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Old 02-07-2004, 10:51 AM   #1
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Default I need info on brake bleeding

How do I do this and do I have to bleed the front and back brakes?
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Old 02-07-2004, 11:54 AM   #2
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if there'* any chance of air in the lines for any reason, like a master cylinder change, you should bleed all the brakes, starting with the wheel the furthest away.
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Old 02-07-2004, 11:59 AM   #3
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I was just going to change my pads in the front.
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Old 02-07-2004, 12:03 PM   #4
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If you dont disconnect your brake line from the caliper you shouldnt need to bleed them. I know on the 00+ models you can replace the brake pad without removing the caliper and the brake line.
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Old 02-07-2004, 02:24 PM   #5
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No need to bleed after a pad change.

But if you DO want to bleed (a good idea every couple years), do as suggested, and start from the farthest wheel from the master cylinder, and work your way to it.

1. Right rear
2. Left rear
3. Right front
4. Left front.

Repeat.
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Old 02-07-2004, 02:51 PM   #6
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one more question, and this is embarrasing so don't laugh.....................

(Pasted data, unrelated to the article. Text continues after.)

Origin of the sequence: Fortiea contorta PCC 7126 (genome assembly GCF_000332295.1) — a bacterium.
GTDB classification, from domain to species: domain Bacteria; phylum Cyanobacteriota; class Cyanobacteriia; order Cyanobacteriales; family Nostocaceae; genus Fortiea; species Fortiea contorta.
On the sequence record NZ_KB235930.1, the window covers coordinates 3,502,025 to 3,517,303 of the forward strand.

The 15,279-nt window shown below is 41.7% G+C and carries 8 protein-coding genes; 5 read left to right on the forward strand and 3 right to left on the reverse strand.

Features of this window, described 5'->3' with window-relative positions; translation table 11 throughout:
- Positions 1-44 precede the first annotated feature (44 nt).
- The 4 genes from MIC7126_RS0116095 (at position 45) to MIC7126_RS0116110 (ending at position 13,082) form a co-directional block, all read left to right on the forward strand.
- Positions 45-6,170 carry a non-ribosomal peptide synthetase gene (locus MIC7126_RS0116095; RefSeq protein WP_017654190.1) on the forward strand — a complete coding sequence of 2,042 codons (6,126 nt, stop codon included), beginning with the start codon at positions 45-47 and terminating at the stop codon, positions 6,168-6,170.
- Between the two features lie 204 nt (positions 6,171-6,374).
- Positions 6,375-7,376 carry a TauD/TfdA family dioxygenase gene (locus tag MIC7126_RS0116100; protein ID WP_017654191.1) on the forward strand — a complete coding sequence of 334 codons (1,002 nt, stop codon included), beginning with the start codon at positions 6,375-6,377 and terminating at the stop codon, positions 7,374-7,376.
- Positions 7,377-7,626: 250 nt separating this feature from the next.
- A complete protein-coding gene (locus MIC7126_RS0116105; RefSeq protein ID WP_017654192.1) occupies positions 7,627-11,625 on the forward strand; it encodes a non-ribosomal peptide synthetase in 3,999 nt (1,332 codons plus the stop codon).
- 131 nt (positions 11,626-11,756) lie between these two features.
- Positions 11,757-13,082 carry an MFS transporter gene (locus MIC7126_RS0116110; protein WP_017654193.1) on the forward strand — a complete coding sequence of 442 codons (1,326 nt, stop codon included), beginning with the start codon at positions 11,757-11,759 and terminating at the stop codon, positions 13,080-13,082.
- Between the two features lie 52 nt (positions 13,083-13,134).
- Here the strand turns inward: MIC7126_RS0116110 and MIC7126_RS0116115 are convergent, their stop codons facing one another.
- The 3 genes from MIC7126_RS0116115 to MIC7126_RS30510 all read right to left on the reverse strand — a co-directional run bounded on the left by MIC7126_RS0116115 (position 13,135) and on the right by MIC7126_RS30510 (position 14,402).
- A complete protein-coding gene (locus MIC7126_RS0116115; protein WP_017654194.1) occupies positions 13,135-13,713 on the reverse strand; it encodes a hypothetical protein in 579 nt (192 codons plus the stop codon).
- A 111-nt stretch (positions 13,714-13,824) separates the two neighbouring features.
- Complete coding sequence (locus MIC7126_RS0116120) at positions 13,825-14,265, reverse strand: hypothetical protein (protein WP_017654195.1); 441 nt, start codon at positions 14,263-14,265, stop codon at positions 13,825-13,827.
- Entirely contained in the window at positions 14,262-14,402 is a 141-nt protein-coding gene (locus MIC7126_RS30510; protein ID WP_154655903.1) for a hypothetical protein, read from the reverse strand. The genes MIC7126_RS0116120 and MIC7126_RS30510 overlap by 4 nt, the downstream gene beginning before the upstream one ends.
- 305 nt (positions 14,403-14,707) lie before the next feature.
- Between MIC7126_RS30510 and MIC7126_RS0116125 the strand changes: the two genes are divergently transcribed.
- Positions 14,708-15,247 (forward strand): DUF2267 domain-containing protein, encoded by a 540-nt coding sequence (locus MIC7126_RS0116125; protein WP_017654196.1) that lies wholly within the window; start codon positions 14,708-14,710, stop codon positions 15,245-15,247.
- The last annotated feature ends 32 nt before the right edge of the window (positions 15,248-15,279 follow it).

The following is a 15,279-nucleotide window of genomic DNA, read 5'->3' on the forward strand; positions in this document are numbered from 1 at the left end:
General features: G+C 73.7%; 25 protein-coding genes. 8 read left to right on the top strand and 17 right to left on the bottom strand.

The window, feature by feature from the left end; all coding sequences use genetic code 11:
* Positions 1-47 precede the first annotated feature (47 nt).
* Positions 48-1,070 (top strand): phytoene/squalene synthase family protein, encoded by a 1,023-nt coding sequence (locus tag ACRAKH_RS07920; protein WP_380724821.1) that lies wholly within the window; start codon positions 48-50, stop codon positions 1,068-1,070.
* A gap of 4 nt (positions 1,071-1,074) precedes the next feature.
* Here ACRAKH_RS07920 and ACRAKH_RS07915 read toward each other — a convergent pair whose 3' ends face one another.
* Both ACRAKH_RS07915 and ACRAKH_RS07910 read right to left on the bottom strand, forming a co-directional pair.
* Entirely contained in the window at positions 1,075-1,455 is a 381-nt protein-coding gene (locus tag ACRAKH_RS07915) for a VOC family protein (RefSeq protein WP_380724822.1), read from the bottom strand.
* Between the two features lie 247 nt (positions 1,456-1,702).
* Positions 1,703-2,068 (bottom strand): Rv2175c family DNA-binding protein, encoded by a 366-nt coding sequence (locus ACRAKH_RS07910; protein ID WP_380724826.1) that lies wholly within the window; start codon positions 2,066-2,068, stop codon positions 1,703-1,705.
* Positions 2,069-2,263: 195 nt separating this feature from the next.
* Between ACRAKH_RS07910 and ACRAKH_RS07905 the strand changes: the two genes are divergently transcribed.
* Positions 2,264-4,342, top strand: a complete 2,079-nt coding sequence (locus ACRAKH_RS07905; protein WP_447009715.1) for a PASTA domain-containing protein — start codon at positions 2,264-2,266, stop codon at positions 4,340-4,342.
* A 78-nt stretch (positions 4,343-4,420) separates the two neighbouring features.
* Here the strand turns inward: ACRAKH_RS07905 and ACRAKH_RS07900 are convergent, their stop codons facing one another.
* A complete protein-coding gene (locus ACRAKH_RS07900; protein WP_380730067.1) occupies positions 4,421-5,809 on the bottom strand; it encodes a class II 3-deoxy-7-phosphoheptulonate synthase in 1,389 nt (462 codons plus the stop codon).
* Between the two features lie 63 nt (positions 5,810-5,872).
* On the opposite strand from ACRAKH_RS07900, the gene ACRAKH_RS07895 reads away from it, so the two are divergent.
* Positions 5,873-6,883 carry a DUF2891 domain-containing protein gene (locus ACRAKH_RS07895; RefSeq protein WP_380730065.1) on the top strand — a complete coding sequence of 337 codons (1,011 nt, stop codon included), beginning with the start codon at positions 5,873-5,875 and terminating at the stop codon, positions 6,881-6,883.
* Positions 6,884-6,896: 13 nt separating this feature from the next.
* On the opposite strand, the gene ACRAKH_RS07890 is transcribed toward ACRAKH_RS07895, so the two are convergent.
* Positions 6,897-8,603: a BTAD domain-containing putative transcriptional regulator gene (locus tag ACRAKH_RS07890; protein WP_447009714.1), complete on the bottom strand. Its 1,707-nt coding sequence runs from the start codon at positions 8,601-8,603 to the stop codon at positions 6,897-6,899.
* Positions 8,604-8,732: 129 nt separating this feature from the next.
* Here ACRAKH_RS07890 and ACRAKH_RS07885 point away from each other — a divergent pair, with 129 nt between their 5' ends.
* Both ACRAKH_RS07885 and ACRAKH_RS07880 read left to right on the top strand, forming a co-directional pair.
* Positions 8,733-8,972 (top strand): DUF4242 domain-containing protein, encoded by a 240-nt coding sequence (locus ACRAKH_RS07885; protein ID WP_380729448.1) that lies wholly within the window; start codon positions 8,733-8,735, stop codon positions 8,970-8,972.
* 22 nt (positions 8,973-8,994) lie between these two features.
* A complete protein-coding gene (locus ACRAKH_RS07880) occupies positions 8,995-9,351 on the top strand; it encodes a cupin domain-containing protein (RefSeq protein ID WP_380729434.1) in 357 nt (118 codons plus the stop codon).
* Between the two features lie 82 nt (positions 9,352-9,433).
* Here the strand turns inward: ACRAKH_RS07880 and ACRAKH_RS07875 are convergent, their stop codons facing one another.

how do I bleed them?
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Old 02-07-2004, 03:05 PM   #7
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The easiest way is to put the whole car up on blocks. Or ramps on the front, and block the rear. Make it even easier by removing all 4 wheels, but this isn't totally necessary.

Get a small jar (peanut butter jar works good...make sure it'* clean, as brake fluid spoils the taste of PB). Fill the jar with about 2-3" of brake fluid. DOT3 or DOT4 only. Now get a tube that will fit over the bleed valves on each wheel cylinder. You'll see them. They look like zerk grease fittings. Break each one loose and lightly tighten to begin with.

Now take a piece of 1/4" tubing and push it onto the RR fitting. Put the other end of the tube in the PB jar, with the end BELOW the surface of the fluid. This prevents being able to draw air back into the brake cylinder if your helper screws up and lets up on the pedal too soon.

When you're ready with the wrench on the valve, tell the helper to press the brake pedal and hold. When he does, open the valve. Old fluid (and any air) will be purged out. While the helper holds the pedal to the firewall, tighten the valve.

Repeat this on the other 3 in the right sequence, then repeat all 4 again. After each 2 wheels, check the master cylinder reservior, and keep it topped off. It takes about 4 iterations (maybe 5) to completely purge the brake system if this is your intent.

If you removed the wheels, and don't want warped rotors this summer, make sure you use a torque wrench to put them back on.
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Old 02-07-2004, 03:09 PM   #8
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An easy way to do it is to buy speed bleeders and replace the valves with them. I have speed bleeders on all four wheels, that way you can do it by yourself. The valve is spring loaded and automatically shuts off when you release pressure.
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Old 02-07-2004, 03:13 PM   #9
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Those things are cool. Also, my procedure usually has the helper press twice before moving on. So push, open, close, let off, repeat. Then move on.
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